Toronto Rock and Washington Stealth Faceoff for Title: NLL Championship Preview

Ron KnabenbauerCorrespondent IMay 11, 2011

It will be a rematch of last year's championship game when the Washington Stealth (left) and Toronto Rock (right) battle for the Champions Cup in this year's title game (Credit: Graig Abel).
It will be a rematch of last year's championship game when the Washington Stealth (left) and Toronto Rock (right) battle for the Champions Cup in this year's title game (Credit: Graig Abel).

It may be a different city and a different arena, but it will be the same teams from last year that will have the chance at the 2011 Champions Cup. 

On Sunday, the National Lacrosse League will crown its new champion when the Toronto Rock and the Washington Stealth will meet at Toronto’s Air Canada Centre in the championship game at 2 p.m. EDT. 

The 2011 battle for the Champions Cup looks just like the 2010 title game in which Washington won 15-11 at their home floor at Comcast Arena in Everett, Wash. However this time around, Toronto will host the contest after having the better regular season record at 10-6.

Yet even with the home field advantage against a Stealth squad that finished the regular season at 8-8, it does not mean that the Rock will have an advantage in the game. 

“They are the defending champs, they know how to win, plus they are healthy,” said Toronto head coach Troy Cordingley of the Stealth during Wednesday’s league conference call. “They had a lot of guys out of their lineup during the year, but now they are healthy and they have their go-to guys in there.” 

The Stealth, who are looking to become the first back-to-back champions since the Rock did it in the 2002-03 seasons, were plagued by the injury bug throughout the year and only really had a roster full of healthy bodies during their first game, an 11-10 overtime victory against the Colorado Mammoth on Jan. 8. 

Two of the bodies that will be in the lineup for Washington on Sunday will be defenseman Kyle Sorensen and forward Jeff Zywicki, who may be X-factor for the Stealth in the game. During the first game of the season, a healthy Zywicki scored three goals and two assists, but then missed most of year with a lower body injury. He played in two other games during the 2011 campaign, but he did not have the same impact as he was still hampered by the injury. 

Turn a page to the playoffs, and Zywicki has been one of the best performers in the league. He has five goals and five assists in Washington’s two postseason games, including a three goal, three assist effort last week in the Stealth’s 10-8 win over the top overall seed Calgary Roughnecks in the Western Division Final. 

“He’s been a big factor in our first two playoff games, there is no doubt,” said Washington head coach Chris Hall of Zywicki. “Jeff Zywicki is a premier lacrosse player in this league, a premier lacrosse player in the world. We missed him during the course of year.”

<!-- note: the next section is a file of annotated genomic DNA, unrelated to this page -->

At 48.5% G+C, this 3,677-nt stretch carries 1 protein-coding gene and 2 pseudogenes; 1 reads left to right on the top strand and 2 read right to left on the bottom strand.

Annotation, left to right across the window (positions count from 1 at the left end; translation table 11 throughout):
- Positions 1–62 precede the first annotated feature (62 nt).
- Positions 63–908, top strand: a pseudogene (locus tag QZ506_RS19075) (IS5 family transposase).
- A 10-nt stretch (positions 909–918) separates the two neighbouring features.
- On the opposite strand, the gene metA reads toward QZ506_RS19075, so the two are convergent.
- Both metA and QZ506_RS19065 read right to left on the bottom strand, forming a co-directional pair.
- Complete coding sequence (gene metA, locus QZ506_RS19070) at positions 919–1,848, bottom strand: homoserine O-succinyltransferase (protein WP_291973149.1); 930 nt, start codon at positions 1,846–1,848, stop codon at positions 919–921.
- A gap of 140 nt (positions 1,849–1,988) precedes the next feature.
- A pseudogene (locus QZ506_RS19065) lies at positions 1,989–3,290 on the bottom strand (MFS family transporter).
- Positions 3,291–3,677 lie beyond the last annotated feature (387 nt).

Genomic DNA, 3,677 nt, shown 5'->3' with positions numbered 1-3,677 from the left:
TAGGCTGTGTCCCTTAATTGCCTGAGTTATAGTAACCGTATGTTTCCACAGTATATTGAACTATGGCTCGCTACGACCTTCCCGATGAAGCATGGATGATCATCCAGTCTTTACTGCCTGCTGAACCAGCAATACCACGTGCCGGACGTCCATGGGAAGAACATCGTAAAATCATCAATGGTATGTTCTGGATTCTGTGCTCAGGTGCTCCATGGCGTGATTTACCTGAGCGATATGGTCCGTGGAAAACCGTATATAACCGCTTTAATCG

Along with Zywicki, the Washington offense will be led by Lewis Ratcliff, who had 41 goals during the regular season and six in the playoffs, and Rhys Duch, who scored 42 times during the year and sports four tallies in the postseason. 

In last year’s championship game, Duch had three goals and eight assists for Washington, and he continued his clutch play in 2011 as he led the league with five game winning goals, two of which came in overtime. 

“He has come by his ‘clutch Duch’ nickname in terms of scoring big goals for us,” Hall said of Duch. “He had an unbelievable monstrous game last year in the [championship] game against Toronto. He has scored a bunch of winners for us, and he is one of those guys that when the game is on the line, he wants the ball in his stick and he will tell you that.”

In order to pick up the victory, the Rock will need to limit the Washington offense, and according to Cordingley, want the win more than the Stealth do. 

“We have to capitalize on the chances that are given,” Cordingley said. “In lacrosse, the golden opportunities are hard to come by and we are going to have to capitalize on those opportunities.” 

Cordingley also said that the team is doing the little things that they were not doing at the end of the regular season when they lost their final three games and lost the top seed in the East to the Buffalo Bandits. Toronto got their revenge over Buffalo last week after they won 12-11 in the Eastern Division Final. 

Sunday’s game will be the final contest for Toronto goaltender Bob Watson, who will be retiring after 15 seasons in the league, 14 of which were with the Rock franchise. During his time in the NLL, Watson has won five championships, a total of 119 games and has made 7174 saves (regular season and playoffs combined). 

Cordingley said that the team wants to win their sixth overall championship for Watson, but they also want to win it for themselves as well. 

“I would be a liar to say that the guys would not like to send him off to retirement on a positive note, but I think in our dressing room, we’ve worked very hard and want to win it for each other too,” Cordingley said. “Bob would be the first guy to say that it is a team game, and it will take all 20 guys who are playing in that game to pull the same way.” 

Since the 2010 championship game, the Rock and the Stealth have only met once, on Apr. 1 in which Toronto won 13-12 after Stephan Leblanc scored the game winner in overtime. However, Washington still did not have a healthy team and let the game slip after they held the lead with nearly two minutes left to play. 

The Stealth hope that they will not let another contest with the Rock slip out of their grasps this season. 

Sunday’s championship game will be televised live at 2 p.m. EDT on VERSUS in the United States and on TSN in Canada. 


Ron Knabenbauer is a National Lacrosse League Correspondent for Bleacher Report. Unless otherwise noted, all quotes were obtained first-hand or from official interview materials.